Amy christens her team the cringe-inducing “Team Heart,” but she’s off to a good start with her selections. Although her cabinets are darker than Team Nathan’s, she offsets that darkness by choosing superlight counters and backsplash tile, and removing some upper cabinets over a peninsula. Then Amy starts crying…and I’m on board with the whole frayed emotions thing and the pressure and all that, but if your name is Amy and you look nearly identical to Amy Sedaris, I want those to be ironic tears. Moving on, granite guy delivers the granite but the seams don’t fit. Team Heart’s solution? Fill it with caulk, hee-hee! No one will ever know! Could we not have shimmed the back of the slabs and somehow added trim along the back edge to hide the cracks back there? That would’ve been my choice over an ugly-ass caulk-filled granite seam right next to my sink. When the deadline is up, there are maybe three accessories in the whole space. Not much to divert your eye from unfinished backsplash, the missing baseboards and outlet covers, the caulked cracks. And where is my bit of color in the room? We’re left with a basic and boring kitchen, when the homeowners asked for pizzazz.
Final result: The homeowners were elated at first, but once they got over the excitement of seeing new cabinets and counters, they couldn’t help but take mental note of their looming to-do list. Which, lucky for them, was handled by some mysterious bunch of HGTV fixers.
The money shot occurred when Tashica went back to the green room and not a single person stood up to welcome her back with a hug. Instead, you saw every designer trade bewildered glances and jaws on the floor. Cricket, cricket. That was telling.
I’m set to chat with Amy later on today, so check back for some scoop!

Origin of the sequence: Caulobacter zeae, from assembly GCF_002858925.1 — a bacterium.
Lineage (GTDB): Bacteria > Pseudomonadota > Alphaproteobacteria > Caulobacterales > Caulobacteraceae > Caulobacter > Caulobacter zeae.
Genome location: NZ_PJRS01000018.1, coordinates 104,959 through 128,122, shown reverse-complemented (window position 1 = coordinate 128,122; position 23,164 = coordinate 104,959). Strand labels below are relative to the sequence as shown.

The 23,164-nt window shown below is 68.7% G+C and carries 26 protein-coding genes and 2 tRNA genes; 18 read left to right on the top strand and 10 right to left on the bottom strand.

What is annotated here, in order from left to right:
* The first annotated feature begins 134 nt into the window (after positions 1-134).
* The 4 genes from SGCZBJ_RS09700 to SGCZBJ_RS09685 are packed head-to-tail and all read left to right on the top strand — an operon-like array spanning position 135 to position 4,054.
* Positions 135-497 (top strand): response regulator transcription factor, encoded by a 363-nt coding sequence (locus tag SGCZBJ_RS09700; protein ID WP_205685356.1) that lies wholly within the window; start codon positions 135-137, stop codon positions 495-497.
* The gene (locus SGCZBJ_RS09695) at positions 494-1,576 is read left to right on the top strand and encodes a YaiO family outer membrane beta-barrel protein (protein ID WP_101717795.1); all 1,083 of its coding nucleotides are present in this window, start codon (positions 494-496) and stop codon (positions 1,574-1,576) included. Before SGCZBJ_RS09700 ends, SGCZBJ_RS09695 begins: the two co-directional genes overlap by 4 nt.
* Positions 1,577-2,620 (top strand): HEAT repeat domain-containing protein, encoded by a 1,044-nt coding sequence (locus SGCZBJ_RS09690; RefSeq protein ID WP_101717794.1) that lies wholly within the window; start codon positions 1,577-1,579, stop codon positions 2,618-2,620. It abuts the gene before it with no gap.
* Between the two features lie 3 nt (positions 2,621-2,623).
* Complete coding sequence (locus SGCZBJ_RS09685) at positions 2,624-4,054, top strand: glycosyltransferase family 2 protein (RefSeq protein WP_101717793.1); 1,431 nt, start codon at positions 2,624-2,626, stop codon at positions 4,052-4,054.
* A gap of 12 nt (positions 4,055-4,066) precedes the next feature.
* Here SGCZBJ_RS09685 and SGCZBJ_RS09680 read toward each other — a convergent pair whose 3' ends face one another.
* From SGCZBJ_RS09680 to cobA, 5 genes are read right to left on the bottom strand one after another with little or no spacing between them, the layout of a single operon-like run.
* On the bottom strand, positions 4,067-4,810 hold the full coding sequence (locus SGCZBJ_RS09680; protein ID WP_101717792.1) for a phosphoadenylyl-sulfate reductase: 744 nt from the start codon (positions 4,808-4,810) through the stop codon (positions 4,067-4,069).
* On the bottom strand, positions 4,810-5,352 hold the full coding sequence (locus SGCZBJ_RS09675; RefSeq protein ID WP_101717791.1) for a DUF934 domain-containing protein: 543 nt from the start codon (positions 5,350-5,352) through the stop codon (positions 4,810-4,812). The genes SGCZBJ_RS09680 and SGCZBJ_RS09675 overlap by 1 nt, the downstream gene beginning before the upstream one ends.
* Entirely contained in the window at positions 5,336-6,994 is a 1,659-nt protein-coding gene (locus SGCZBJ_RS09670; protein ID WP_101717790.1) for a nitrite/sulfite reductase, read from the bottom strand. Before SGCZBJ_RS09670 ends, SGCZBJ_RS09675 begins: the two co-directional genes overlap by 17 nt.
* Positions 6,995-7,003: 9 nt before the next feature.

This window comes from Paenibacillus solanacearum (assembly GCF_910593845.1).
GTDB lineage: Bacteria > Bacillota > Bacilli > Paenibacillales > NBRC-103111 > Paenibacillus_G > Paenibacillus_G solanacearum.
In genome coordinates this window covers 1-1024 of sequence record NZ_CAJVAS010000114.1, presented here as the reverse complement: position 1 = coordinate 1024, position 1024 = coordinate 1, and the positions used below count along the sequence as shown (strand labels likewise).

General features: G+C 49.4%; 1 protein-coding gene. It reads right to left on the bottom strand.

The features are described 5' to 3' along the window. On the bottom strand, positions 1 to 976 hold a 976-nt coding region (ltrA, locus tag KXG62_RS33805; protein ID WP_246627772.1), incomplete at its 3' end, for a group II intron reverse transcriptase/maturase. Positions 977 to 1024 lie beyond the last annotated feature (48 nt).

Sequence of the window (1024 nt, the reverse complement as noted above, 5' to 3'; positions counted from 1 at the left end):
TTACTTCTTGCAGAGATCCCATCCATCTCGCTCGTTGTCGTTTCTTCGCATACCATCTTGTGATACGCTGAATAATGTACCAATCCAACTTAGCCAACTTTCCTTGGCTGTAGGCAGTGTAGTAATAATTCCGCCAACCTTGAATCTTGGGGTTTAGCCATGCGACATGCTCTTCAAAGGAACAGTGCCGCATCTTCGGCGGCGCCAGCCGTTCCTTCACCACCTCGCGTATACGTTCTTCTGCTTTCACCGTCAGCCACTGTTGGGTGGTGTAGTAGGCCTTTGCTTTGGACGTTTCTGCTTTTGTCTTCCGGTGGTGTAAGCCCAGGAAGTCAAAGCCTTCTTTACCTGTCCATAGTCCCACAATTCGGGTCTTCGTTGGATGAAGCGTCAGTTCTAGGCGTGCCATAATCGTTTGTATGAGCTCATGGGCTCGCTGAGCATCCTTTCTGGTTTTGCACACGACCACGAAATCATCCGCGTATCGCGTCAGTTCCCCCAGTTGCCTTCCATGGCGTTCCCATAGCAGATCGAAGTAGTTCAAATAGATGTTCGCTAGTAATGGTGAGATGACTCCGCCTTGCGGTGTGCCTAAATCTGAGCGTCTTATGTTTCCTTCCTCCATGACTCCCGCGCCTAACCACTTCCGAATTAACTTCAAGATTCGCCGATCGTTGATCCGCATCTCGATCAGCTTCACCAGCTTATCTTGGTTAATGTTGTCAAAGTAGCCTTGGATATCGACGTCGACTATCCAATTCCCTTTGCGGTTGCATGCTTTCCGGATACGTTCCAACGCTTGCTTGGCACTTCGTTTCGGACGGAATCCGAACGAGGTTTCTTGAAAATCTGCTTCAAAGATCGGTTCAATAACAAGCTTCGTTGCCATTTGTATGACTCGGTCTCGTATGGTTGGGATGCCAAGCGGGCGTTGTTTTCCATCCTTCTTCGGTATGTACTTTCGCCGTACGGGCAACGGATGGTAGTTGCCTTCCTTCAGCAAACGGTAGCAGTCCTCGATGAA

That terrible kitchen made me throw up a little. As did Amy being sent home. Bleeeh and Bleeeh. What a disappointing episode. I'm with you on being disappointed with team Nathan/Antonio. Whaaaaat happened there? Oh right. Jen.
I think this is going to be a rollercoaster of a season.
I'm going to lay the blame at HGTV's feet or whomever produces this show. Four seasons in and you people need to give them MORE TIME. Not only are you stressing people beyond their limits but we, your viewers, are cheated. This was the first time a kitchen was completed! But not edited and not thoughtfully finished. Just throw stuff up and hope to hell you finish. So we see dreck and train wrecks. Hey, we can see that at home!
And sending Amy home? The whole team agreed Tashica was the weakest link. Poor Tashica, I feel for her trying to carry on under those circumstances. I feel for Amy who did not, apparently, have enough drama potential. I'm absolutely convinced this was the reason for the decision.
I agree with your assessment. I understood last week to a degree, because they could only send one person home, and I believe they sent home the "weakest link," however, when Tashica performed the same way this week, and then blamed Amy for her own lack of ability, she should have been sent home. My beef with the judges was when they asked the team who was the weakest link, and every team member names Tashica, citing specifics, why didn't they listen to them? Especially after last week's master bedroom fiasco. There is a definite pattern with this girl. If I hired a designer who left that kind of ragged mess in my home, ya'll would be seeing me on Judge Judy! I'd show her the pictures, and stand back and let Judge Judy deal with her!
As for the "winning" kitchen, I wonder what kind of training someone who is a "color specialist" receives! So far, Jen, who, according to her bio, is one of only 151 color specialists in the nation, has me befuddled. Those colors were horrid! I admit that I don't have "color specialist" training, but I think I have good taste, and that kitchen was NOT good taste!
I will hold my final judgement on Tashica's design ability until I see what she can do on her own, but she sure as heckfire is a lousy team player.
I just want to give props to team Nathan… 1st team in Design Star history to actually complete their kitchen. Yeah, there were a few design problems, but every other team ever to attempt this challenge has left it incomplete. So good for them!
A friend of mine has worked on reality shows and says that often the producers weigh in and trump the judges in favor of more drama. I bet you anything that happened this week. It's a shame they think so poorly of their viewers – that we wouldn't prefer to see the best competitors duke it out rather than cheap, manufactured drama.